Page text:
Therefore if the brain controls the mind, then the non-conscious mind must be bound by the physical universe, which includes space and time. To suggest anything otherwise is just science fiction.

Besides, Dr Leaf herself tells us in her book “The Gift In You” [2], that our brain controls our mind. Dr Leaf is simply contradicting her own teaching.

2. “75 to 98% of all physical, mental and emotional illness is caused by your thought life.”

This factoid has been thoroughly debunked. If you would like to read more, you can click here or see chapter 10 in my book [3].

Today, in the second service, Dr Leaf took her fiction a step further and categorically stated that “98% of cancer comes your thought life”. What nonsense! There is no rational evidence for such a ridiculous statement, and I don’t think there is anything more insensitive to cancer victims and their families than to blame then for causing their own cancer.

3. Mental Health

(a) “Mental illness is worse in the last 50 years than ever before”

To try and prove this is true, Dr Leaf flashed up a slide of ‘horrifying statistics” on mental illness. She claims that,
“35-fold increase in mental illness in children”
“Our children are the first in human history to grow up under the shadow of ‘mental illness'”
“Dramatic increase in the number of mentally ill since 50’s … things are worse not better”
“Mental ill health worst its ever been in history of mankind”

Every one of these statements is patently false. Mental illness has been with humankind for ever. The ancient Egyptians were writing about hysteria in women some two thousand years before Christ [4]. It’s only been in the last century or so that mental illnesses have become seen for the biological entities that they are, and not some form of demon possession, criminal behaviour or sexual deviancy.

Dr Leaf was quick to malign the DSM (the Diagnostic and Statistical Manual of psychiatry), suggesting that it’s unscientific. The DSM isn’t perfect, true, but before the DSM, there was even less science to the diagnosis of mental illness. As Dr Leaf herself pointed out, mental illness was previously viewed philosophically or spiritually. There was no consistency in diagnosis and no collection of statistics.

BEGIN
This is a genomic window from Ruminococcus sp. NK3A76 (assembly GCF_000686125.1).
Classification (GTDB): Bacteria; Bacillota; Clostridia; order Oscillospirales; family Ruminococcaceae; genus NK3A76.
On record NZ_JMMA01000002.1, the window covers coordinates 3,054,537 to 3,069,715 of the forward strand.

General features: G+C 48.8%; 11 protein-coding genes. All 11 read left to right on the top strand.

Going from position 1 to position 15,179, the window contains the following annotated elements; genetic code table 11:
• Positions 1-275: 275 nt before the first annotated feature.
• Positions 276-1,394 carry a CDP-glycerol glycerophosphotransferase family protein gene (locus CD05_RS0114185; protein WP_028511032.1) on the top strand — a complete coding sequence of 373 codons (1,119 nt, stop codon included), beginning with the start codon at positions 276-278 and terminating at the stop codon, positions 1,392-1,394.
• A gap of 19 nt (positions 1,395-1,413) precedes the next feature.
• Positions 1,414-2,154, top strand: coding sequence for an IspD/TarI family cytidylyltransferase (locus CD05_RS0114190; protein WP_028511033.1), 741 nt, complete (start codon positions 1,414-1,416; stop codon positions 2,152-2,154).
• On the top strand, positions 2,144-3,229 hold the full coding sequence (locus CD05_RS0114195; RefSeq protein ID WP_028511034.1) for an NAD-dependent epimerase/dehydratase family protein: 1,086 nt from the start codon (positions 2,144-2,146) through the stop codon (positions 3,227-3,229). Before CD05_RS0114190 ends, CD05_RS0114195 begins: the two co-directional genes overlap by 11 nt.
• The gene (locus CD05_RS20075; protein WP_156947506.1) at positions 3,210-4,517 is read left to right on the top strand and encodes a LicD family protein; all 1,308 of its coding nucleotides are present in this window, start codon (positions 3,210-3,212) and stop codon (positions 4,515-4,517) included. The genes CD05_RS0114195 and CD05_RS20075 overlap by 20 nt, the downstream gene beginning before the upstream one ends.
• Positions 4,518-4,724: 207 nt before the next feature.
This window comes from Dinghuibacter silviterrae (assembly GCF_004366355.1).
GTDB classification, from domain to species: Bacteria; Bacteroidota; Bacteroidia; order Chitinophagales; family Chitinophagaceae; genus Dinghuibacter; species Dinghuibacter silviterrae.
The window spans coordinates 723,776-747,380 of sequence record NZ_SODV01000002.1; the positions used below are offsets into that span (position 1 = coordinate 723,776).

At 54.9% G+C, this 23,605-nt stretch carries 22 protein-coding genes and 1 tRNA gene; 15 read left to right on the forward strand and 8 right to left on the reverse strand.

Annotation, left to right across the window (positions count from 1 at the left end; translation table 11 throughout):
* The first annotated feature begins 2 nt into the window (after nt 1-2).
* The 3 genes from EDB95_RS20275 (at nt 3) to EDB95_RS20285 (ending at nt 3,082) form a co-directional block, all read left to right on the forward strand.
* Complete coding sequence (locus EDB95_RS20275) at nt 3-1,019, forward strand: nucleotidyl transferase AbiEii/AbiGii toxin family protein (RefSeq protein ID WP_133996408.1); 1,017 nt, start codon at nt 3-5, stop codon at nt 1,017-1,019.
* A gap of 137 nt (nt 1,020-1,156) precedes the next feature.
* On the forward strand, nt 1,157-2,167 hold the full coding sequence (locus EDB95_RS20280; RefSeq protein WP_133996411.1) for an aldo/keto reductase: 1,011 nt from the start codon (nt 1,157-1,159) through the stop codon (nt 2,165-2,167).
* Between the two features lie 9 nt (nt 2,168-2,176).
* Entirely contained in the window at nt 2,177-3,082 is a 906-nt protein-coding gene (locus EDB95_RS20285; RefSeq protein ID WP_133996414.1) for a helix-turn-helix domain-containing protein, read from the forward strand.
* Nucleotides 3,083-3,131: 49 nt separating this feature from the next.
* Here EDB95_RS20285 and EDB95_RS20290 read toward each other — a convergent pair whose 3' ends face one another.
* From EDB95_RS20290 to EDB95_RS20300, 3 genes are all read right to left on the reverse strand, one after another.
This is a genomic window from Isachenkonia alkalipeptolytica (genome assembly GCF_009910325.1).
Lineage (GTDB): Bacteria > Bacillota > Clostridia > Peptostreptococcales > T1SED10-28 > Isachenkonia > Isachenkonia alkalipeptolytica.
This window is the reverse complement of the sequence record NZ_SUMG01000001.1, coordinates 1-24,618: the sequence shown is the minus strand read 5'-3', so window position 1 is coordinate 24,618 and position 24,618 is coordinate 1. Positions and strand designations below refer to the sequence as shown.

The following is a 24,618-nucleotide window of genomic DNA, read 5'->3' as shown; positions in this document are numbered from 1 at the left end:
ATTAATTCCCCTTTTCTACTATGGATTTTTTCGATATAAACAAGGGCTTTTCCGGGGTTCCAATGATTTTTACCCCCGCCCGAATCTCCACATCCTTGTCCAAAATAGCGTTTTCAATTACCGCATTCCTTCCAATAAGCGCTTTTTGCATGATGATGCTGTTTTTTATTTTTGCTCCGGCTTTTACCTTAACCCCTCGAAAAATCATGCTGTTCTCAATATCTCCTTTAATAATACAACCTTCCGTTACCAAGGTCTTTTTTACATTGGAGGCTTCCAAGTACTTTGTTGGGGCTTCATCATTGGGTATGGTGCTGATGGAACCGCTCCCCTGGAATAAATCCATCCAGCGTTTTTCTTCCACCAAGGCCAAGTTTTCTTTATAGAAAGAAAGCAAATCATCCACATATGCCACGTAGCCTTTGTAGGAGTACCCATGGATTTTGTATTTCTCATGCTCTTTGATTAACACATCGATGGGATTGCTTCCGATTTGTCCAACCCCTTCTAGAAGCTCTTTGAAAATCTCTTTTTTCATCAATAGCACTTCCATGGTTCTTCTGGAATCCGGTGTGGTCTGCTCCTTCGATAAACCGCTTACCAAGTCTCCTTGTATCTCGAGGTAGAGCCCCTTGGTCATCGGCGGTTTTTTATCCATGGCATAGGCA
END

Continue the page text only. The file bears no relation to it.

The DSM, for all its faults, gave a framework for mental health diagnosis, but as the science has become more refined, and with increasing awareness and general acceptance of mental health conditions, more people have qualified and/or accepted a diagnosis.

Mental illness has always been there, but now we know what to look for, it’s no longer hidden or ignored.

(b) “Psychotropic medications cause damage to the brain”

While on the subject of mental health, Dr Leaf made the litigation-attracting statement that psychotropic medications (anti-depressants, anti-psychotics) cause damage to the brain. That’s a particularly bold statement to make without citations, or a medical degree, to back it up.

Rather than ‘causing’ damage to the brain, there is scientific evidence that psychotropic medications increase synaptogenesis (the growth of new nerve branches) [5-7], while the NICE guidelines in the UK reviewed the evidence for anti-depressants and found them to be an effective treatment for depression [8], not harmful as Dr Leaf suggests.

(c) Biological causes for psychiatric illnesses have not been proven.

Dr Leaf also made the preposterous claim that biological causes of psychiatric illness have never been proven, but again, changes to brain structure have been associated with psychiatric symptoms ever since a 13-pound, three-and-a-half foot iron rod went through Phineas Gage’s skull and frontal lobe in 1848, and his personality suddenly changed from pleasant and congenial to depressed and angry [9]. Personality changes represent early symptoms of brain tumours. Use of drugs such as crystal meth can cause paranoia and extreme aggression. You don’t even need to be a doctor to know that, you just need to watch ‘Breaking Bad‘. So examples of the biological basis of psychiatric symptoms are everywhere. There are no grounds for Dr Leaf’s assertion.